Blog-Reference and Blog-Reference on Jul 10 adapted to context and Blog-Reference on Jul 18
Keynesianism is a failed approach, more precisely, Keynesianism is axiomatically false and materially/formally inconsistent. This is a provable fact. Because the theory is false Keynesian policy guidance has NO sound scientific foundation. So the question remains why are there still Keynesians around 80+ years after the General Theory? There are three reasons, (i) Walrasianism has been thoroughly falsified and is, therefore, no option to fall back on, and (ii), nobody has identified the critical methodological blunder of Keynesianism, and (iii), nobody has any serious ambition to get out of the mess. The fact is that economists are rather satisfied with the pluralism of false theories and the continued inconclusive ping pong of well-known arguments.
Here is the exact spot where Keynesianism went into the deep woods: “Income = value of output = consumption + investment. Saving = income − consumption. Therefore saving = investment.” (GT, p. 63)
This syllogism is conceptually and logically defective because Keynes NEVER came to grips with profit: “His Collected Writings show that he wrestled to solve the Profit Puzzle up till the semi-final versions of his GT but in the end he gave up and discarded the draft chapter dealing with it.” (Tómasson et al.)
Because profit is ill-defined the WHOLE analytical superstructure of Keynesianism is false, in particular, all variants of I=S and IS-LM models.#1, #2
While Keynes was right in rejecting the microfoundations (maximization-and-equilibrium) approach he simultaneously messed up the macrofoundations approach.#3 Because both Walrasianism and Keynesianism are materially/formally inconsistent any synthesis of the two must fail. Because of this, all textbooks are logically incoherent for 80+ years.#4
So, Keynes messed up the pivotal issues Profit Theory#5 and Employment Theory#6 but After-Keynesians never realized it. As if 80+ years of inconclusive verbiage were not enough Lars Syll#7 and Paul Krugman#8 is mired in a senile debate about who is a real Keynesian which is much like a debate about who is a real Flat-Earther.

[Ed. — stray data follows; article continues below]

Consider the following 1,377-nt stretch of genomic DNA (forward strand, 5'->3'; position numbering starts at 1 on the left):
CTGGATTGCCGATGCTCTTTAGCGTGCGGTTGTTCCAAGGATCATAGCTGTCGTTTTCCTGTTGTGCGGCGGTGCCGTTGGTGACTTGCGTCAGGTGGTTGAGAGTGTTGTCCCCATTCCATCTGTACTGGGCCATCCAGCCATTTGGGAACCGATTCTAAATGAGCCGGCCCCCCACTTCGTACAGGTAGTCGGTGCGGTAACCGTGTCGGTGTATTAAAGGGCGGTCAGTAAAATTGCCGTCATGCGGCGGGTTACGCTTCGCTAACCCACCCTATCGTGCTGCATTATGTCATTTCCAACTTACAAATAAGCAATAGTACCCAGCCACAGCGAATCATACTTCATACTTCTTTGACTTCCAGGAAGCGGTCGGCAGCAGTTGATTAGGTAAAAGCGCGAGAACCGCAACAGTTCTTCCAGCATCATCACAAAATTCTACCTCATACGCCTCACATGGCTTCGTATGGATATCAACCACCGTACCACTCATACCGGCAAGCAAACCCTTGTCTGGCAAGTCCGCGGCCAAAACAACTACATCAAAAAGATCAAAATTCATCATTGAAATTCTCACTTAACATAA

Time for a Paradigm Shift and a change of personnel.
#1 Mr. Keynes, Prof. Krugman, IS-LM, and the End of Economics as We Know It
#2 Why Post Keynesianism Is Not Yet a Science
#3 How Keynes got macro wrong and Allais got it right
#4 The father of modern economics and his imbecile kids
#5 Profit theory in less than 5 minutes
#6 Macrofounded labor market theory
#7 Say hello to Lars Syll, Keynes’ last parrot
#8 Just another wreck
Related 'Keynesians ― terminally stupid or worse?' and 'Wikipedia and the promotion of economists’ idiotism (II)'
(i) What Hayek said about Keynes and vice versa is irrelevant because both were scientifically incompetent agenda pushers.#1, #2, #3
(ii) What Tuchin said about math/economics/science misses the point entirely.#4
(iii) You say: “However, there are no accepted general theories in the social sciences, including economics, as there are in the natural and life sciences.” Take notice that economics is NOT a so-called social science but a systems science.#5
(iv) The rest of your augment is one of the oldest excuses in economics: “Years ago I heard Mr. Cobden say at a League Meeting that ‘Political Economy was the highest study of the human mind, for that the physical sciences required by no means so hard an effort.’” (Bagehot, 1885)#6 Fact is that economists are abysmally incompetent and have achieved NOTHING of scientific value in the past 200+ years.
(v) Keynesianism is axiomatically false and materially/formally inconsistent.#7 Because the theory is false Keynesian policy guidance has NO sound scientific foundation. After-Keynesians are simply 80+ years behind the curve.
#1 Keynes and the logical brilliance of Bedlam
#2 Marshall and the Cambridge school of plain economic gibberish
#3 Hayek and other informationally retarded proto-economists
#4 We are not yet out of the wood; in fact, we are not yet in it
#5 The happy end of the social science delusion
#6 Failed economics: The losers’ long list of lame excuses
#7 Keynes saw the problems but did not solve them
Accounting is measurement. Measurement is the precondition for testing. Without testing NO real-world economics, only vacuous political blather and pointless psychological second-guessing.
Economists are too stupid for the elementary mathematics of accounting.#1
#1 For details of the big picture see cross-references Accounting